Ghosts in the machine who believe they’re alive, ten thousand space stations, each with its own government or political system, a woman whose only hope for survival is an instant decapitation: these are just a few of the big ideas floating around in Alastair Reynolds’ the Prefect.
My tour of Science Fiction brought me to the Prefect on a whim, and what a read it was. Though Reynolds constructs a complex universe, he doesn’t let the diverse concepts eclipse the central plot.
A dangerous conspiracy with vast tendrils threatens the Glitter Band, the democratic confederacy of ten thousand unique habitats. Despite the scope of the danger, murder is murder, and that’s where Prefects come in. Prefects protect the Glitter Band from crime, corruption, and other threats. Reynolds uses three points of view, the primary being that of Tom Dreyfus, a field Prefect who occasionally borders on the cliché. Thankfully, Reynolds doesn’t stress the noir theme too heavily.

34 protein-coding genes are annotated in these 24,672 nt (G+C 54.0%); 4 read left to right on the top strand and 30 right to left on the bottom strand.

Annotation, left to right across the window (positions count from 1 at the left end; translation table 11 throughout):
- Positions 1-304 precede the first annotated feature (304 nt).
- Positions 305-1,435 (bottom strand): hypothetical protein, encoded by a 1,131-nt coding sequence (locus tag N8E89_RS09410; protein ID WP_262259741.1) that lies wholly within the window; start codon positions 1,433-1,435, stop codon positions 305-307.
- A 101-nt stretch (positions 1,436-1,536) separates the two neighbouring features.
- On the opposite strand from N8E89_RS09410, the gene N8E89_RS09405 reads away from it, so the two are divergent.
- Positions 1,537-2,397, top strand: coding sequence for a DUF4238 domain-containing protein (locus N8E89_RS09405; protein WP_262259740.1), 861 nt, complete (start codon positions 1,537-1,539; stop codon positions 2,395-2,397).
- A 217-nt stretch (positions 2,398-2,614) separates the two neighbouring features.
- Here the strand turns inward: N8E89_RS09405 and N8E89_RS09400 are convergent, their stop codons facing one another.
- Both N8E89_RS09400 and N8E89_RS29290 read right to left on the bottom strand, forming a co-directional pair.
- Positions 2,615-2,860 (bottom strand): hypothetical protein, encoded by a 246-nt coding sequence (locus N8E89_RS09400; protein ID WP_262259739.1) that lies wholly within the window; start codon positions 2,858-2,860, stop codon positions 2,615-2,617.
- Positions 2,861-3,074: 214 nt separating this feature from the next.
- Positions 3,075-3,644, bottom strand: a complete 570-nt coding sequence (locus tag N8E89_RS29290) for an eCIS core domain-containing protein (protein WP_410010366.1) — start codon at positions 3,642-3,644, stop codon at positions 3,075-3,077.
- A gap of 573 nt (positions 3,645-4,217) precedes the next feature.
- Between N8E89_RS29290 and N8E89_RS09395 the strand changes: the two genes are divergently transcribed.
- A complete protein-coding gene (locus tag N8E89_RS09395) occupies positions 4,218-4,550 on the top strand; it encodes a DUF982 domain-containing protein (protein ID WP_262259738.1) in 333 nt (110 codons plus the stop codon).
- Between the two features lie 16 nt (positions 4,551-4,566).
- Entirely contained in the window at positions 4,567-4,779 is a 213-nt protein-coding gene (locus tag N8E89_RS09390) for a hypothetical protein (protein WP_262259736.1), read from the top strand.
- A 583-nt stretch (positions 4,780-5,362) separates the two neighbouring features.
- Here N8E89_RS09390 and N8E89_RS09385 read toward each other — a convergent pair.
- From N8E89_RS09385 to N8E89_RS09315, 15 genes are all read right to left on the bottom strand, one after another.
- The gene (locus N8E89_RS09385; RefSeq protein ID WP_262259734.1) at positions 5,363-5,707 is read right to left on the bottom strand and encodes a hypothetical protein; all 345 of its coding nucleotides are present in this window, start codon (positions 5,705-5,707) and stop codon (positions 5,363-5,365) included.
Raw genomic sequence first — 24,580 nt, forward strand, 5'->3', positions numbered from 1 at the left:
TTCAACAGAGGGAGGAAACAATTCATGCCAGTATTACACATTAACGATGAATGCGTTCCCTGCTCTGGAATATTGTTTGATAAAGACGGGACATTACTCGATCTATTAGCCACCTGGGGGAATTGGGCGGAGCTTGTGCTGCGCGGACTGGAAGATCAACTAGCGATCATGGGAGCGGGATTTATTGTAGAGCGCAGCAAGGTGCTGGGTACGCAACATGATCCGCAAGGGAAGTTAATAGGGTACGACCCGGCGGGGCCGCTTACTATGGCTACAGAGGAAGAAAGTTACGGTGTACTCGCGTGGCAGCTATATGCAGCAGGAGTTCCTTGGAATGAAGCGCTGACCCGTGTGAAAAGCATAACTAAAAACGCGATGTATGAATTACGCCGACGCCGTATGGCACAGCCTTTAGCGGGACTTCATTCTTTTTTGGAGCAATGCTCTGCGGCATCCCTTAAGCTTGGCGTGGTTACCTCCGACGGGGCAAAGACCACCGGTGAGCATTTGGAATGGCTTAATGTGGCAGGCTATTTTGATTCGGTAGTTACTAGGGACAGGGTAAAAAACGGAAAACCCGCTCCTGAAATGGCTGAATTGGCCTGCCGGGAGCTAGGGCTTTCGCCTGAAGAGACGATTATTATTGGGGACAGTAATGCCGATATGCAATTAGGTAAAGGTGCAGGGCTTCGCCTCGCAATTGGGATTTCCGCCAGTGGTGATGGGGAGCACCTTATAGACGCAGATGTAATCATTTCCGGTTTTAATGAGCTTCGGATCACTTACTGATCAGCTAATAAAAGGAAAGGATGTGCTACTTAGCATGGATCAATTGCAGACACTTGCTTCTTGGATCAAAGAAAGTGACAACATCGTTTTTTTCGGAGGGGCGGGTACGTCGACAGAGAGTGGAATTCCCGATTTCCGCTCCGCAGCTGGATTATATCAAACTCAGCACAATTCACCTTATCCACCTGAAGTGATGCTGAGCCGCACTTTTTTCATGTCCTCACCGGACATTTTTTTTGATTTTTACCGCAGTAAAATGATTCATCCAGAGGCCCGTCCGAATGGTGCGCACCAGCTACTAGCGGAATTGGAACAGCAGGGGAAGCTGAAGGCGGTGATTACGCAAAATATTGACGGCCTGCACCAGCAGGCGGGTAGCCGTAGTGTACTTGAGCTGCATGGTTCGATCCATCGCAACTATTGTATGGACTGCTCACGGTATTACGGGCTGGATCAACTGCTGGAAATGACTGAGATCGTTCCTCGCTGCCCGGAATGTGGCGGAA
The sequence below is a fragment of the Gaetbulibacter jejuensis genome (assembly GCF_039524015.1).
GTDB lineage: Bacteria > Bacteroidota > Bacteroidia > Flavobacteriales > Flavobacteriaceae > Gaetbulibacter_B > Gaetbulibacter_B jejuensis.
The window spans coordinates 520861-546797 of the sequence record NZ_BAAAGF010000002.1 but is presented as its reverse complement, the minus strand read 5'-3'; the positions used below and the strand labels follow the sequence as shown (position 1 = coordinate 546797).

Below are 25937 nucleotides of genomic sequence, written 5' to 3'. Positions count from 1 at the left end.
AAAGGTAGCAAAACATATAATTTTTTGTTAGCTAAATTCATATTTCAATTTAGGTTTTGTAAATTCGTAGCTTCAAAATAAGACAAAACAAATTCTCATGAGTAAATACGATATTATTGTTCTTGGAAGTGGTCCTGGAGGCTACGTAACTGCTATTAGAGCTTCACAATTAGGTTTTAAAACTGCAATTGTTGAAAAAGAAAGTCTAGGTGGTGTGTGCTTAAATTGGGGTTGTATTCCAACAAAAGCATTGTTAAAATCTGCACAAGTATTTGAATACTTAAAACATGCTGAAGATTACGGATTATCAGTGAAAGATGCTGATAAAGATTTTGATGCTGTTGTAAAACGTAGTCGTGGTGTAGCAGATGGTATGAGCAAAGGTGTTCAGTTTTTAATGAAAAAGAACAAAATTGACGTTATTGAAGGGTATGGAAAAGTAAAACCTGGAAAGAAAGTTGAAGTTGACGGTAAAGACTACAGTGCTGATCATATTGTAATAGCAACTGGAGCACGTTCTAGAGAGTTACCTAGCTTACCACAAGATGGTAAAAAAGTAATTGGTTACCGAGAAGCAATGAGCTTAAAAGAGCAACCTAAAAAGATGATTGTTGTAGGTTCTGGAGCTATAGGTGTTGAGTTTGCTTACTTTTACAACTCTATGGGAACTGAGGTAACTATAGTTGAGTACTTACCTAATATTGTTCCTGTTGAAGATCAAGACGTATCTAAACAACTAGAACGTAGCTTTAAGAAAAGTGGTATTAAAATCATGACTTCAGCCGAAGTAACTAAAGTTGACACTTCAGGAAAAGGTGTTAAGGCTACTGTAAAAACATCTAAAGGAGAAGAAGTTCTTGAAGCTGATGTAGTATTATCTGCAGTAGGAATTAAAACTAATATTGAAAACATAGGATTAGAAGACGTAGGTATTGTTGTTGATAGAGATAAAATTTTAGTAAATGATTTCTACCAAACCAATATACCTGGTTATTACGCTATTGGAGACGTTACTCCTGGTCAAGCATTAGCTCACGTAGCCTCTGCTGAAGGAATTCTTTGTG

The plot rocks along until nearly every thread is tied off. The most seemingly disparate elements get woven together. Reynolds injects enough action, including the ballsiest escape sequence I’ve ever read. I was pleased to learn that the Prefect is one in a much larger series, one I’m looking forward to exploring.